10th July 1776
Reference Numbert17760710-65
VerdictGuilty > theft under 5s
SentenceImprisonment > hard labour

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582. LAZARUS LEVY was indicted for burglariously breaking and entering the dwelling-house of Benjamin Mascall on the 27th of June , about the hour of four in the afternoon, no person being therein, and stealing a mourning ring, value six shillings, another mourning ring with a cypher, value six shillings, three garnet rings, value two shillings, a garnet hoop ring, value two shillings, a topaz ring, value two shillings, a fancy gold ring, value two shillings, two silver fancy rings, value two shillings, a gold ring set with a purple stone, value two shillings, a gold ring set with paste, value two shillings,

five silver table spoons, value twenty-five shillings, three pair of silver sugar tongs, value ten shillings, four silver salt spoons, value three shillings, a silver strainer, value one shillings, three silver tea spoons, value three shillings, a crown piece, a dollar, value four shillings and six pence, a half dollar, value two shillings and three pence, a pair of stone shoe-buckles, value ten shillings, a pair of paste ear-rings, value five shillings, one egrotte, value five shillings, a shagreen case, value one shilling, a pair of oval stone shoe-buckles, value two shillings, two pair of stone sleeve-buttons set in silver, value two shillings, a silver stay-hook, value one shilling, a black silk sacque, value one pound two shillings, four silk gowns, value twenty shillings, two silk petticoats, value two shillings, a damask night gown, value ten shillings, a black silk cardinal, value ten shillings, a white sattin cardinal, value six shillings, three remnants of Irish cloth, value twenty shillings, twelve remnants of silk, value one shilling, three linen shirts, value three shillings, a linen shift, value one shilling, a linen handkerchief, value two pence, and two shillings in money numbered, the property of the said Benjamin, in his dwelling-house .

[The witnesses were examined apart at the request of the prisoner.]

MARY FINN sworn.

I live at Stepney , within a stone's throw of Mr. Mascall's house; I can see any person going in or coming out of Mr. Mascall's; as I was sitting at work at my own window, I saw a person loitering about his door; there were two men came out of the house, one in green, the other in brown; he in green came out and delivered a sacque to a person in brown; I got up immediately, and called to Mr. Rowland to know if the house was inhabited; he said, there were persons lived in it, who were out.

What time of the day was this? - Between four and six o'clock in the evening.

Was the person in green tall or short? - Short; he had his own hair.


I live in Mrs. Finn's house: I was at work with her between four and six o'clock; I saw a fellow lurking about the house; he behaved in a very indecent manner; he was first in one place, then in another; we thought he meant to drive us from our work; he was about the house three quarters of an hour; he was a shortish man in a brown coat, a crimson colour cape, and a red waistcoat.

Could you see his face? - Yes; the prisoner is not the person; the prisoner came out of the house with a bag and an handkerchief; he gave the bag to this fellow that was round the house; he threw it across his shoulder; I was about a stone's throw from the house, I could see him clearly; when Mrs. Finn went out of the room to call to Mr. Rowland to inform him that Mr. Mascall's house as she thought was robbed, as soon as he heard her voice he went across the field with the other man.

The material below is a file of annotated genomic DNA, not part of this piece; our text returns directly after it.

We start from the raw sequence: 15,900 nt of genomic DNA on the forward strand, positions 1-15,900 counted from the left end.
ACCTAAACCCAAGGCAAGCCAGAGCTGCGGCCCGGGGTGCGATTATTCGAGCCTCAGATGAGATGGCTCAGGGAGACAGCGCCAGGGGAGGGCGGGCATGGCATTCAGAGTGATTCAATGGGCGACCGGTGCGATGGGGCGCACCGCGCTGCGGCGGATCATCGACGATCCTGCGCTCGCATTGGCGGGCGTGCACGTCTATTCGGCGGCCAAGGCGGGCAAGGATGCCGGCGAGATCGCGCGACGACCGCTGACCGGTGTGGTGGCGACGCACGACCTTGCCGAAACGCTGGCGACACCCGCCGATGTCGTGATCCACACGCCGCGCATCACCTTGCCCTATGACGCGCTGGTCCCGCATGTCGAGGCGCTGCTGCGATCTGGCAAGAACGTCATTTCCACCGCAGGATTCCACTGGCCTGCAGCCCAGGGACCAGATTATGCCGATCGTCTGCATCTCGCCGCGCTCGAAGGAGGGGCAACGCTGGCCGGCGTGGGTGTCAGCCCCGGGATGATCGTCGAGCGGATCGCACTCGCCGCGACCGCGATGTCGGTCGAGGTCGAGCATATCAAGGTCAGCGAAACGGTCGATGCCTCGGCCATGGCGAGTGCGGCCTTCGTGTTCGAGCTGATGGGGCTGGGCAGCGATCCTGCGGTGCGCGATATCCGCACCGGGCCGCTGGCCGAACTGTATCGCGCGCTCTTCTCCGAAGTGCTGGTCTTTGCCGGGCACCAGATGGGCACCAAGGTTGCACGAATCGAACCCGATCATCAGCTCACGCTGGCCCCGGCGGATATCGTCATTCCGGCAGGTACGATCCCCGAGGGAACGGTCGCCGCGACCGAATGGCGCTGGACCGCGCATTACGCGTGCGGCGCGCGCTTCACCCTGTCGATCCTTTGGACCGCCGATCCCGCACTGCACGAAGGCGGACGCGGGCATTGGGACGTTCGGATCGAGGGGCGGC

I live at Mile-end: on the 27th of June in the afternoon Mrs. Finn called to me, and asked if any body was in the house of Mr. Mascall? I said, yes; she said she believed the house was robbed; she described the people, and told me which way they went; I followed them; there were three of them; one had a brown bag, I cannot say which; I believe the prisoner is one of the three; I was behind them: I cannot swear the prisoner is one of them, I believe he is; I was pursuing them through the church-yard; they were in the horse road about fifty yards from me; they threw down the bag on seeing me; I took up the bag; it contained wearing apparel, silk gowns, and cloaks; there was a wall as high as they almost between them and me; I took the things home to my house till Mr. Mascall and his wife came home.


My house was broke open on the 27th of June, and the things specified in the indictment were taken away; they were found by Rowland.

[The things were produced in Court, and deposed to by Mr. Mascall.]


I am quite innocent of the affair: I can prove where I was at the time of this robbery.


'- DUDFIELD, a publican, deposed,

'that he told the prisoner that there was an

' information against him for this robbery;

'that he said he was innocent, and went voluntarily

'before the justice.'

' FRANCIS SCARF deposed, that he was

'put in possession of a house, the sign of

'the Prince of Orange in Petticoat-lane, under

'a commission of bankruptcy; that the prisoner

'came there in the morning of the 27th

'of June, and was there playing at skittles

'till after candle-light, and was never out

'only once about ten minutes to see a fight.

' DAVID WOOLFE deposed, that he was

'playing at skittles at the Prince of Orange

'with the prisoner on the 27th of June, from

'between two and three till nine at night:

'that he took particular notice of him, being

'so little and playing the game so well.

' MORDECAI LEVY deposed, that he was

'at play with the prisoner at the Prince of

'Orange; that he was there from between

'two and three till nine, and was sure the

'prisoner was there the whole time.'

GUILTY of stealing to the value of 4 s. 10 d .

Tried by the Second Middlesex Jury before Mr. RECORDER.

[Imprisonment. See summary.]

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